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Cold medicine for children under the age of six

Last week, safety experts urged the FDA to consider an outright ban on over-the-counter cough and cold medicines for children under the age of six.  Marketed under product names such as Toddler Dimetapp, Triaminic Infant and Little Colds, these medicines are reportedly of little effect in that age group, yet as many as 54 children have died in the past eight years after taking decongestants, and during the same period 69 children died after taking antihistamines.  The 300+ page report to the FDA points out that since these deaths are reported only on a voluntary basis, the actual death toll is probably significantly higher than the voluntary reports would suggest.

        An industry trade group that objects to the report from the FDA's scientists would limit the FDA to adding warning labels to pediatric cold medicines  advising against administering them to children under age two, in place of the current advisory to "consult a physician" before giving such medicines to infants:  despite this 150 page industry report--released on Friday, October 5, some companies such as Johnson & Johnson, continue to sell products labeled "infant" with labels depicting children under twenty-four months.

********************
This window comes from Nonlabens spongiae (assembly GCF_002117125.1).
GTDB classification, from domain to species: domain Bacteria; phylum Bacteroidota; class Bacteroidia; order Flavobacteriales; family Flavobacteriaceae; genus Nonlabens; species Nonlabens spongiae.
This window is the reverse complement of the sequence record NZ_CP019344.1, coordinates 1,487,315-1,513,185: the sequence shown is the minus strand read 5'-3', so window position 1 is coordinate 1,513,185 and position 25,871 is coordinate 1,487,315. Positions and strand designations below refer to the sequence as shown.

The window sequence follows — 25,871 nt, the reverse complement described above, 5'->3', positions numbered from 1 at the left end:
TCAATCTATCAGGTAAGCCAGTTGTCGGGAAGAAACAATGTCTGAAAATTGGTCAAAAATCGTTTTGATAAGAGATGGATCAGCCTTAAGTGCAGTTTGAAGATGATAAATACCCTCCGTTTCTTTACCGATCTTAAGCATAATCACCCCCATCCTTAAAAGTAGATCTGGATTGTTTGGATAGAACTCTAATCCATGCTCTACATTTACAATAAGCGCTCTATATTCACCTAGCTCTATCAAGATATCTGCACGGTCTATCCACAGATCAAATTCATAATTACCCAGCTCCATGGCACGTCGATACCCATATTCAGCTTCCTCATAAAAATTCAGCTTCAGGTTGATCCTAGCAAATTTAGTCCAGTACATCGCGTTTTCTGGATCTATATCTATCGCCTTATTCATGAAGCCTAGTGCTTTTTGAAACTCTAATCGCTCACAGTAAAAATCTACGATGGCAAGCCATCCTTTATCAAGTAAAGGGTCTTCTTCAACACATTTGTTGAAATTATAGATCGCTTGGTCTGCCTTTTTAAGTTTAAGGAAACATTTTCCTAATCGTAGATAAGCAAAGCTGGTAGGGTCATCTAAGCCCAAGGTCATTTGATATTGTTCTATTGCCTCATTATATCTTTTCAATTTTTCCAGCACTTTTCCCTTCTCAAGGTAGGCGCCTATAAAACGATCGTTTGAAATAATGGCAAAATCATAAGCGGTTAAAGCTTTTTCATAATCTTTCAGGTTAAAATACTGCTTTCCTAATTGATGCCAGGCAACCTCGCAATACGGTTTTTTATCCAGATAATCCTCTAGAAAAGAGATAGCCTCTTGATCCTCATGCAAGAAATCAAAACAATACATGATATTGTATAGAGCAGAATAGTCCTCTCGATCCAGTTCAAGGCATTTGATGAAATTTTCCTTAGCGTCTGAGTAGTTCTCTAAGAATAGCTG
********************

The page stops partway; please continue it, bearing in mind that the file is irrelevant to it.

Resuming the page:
The Centers for Disease Control and Prevention found that more than 1500 children under 24 months have suffered serious health problems associated with cold medicines in just the past three years.  In an article published on October 1, the New York Times reported that the Journal of the American Medical Association--one of medicine's most prestigious journals--demonstrated that more than one-third of all 3 year olds had received over-the-counter cough and cold medicines during a single 30 day period.    In 1990, American consumers spent almost $2 billion dollars on 30 separate brands marketed for kids--who suffer 6-10 colds per year, on average. 

        On Friday, the FDA also warned makers of 200 unapproved prescription medicines containing hydrocodone to discontinue sale of these medicines for use with children under age six.  There are reportedly a total of 800 pediatric cough and cold medicines on the market, despite consistent research findings suggesting that these products are not effective in children.  While it was once widely assumed that separate testing on childrens' bodies was unnecessary (and therefore has never been conducted), most scientists reject that assumption today.

Thompson O’Neil, P.C.
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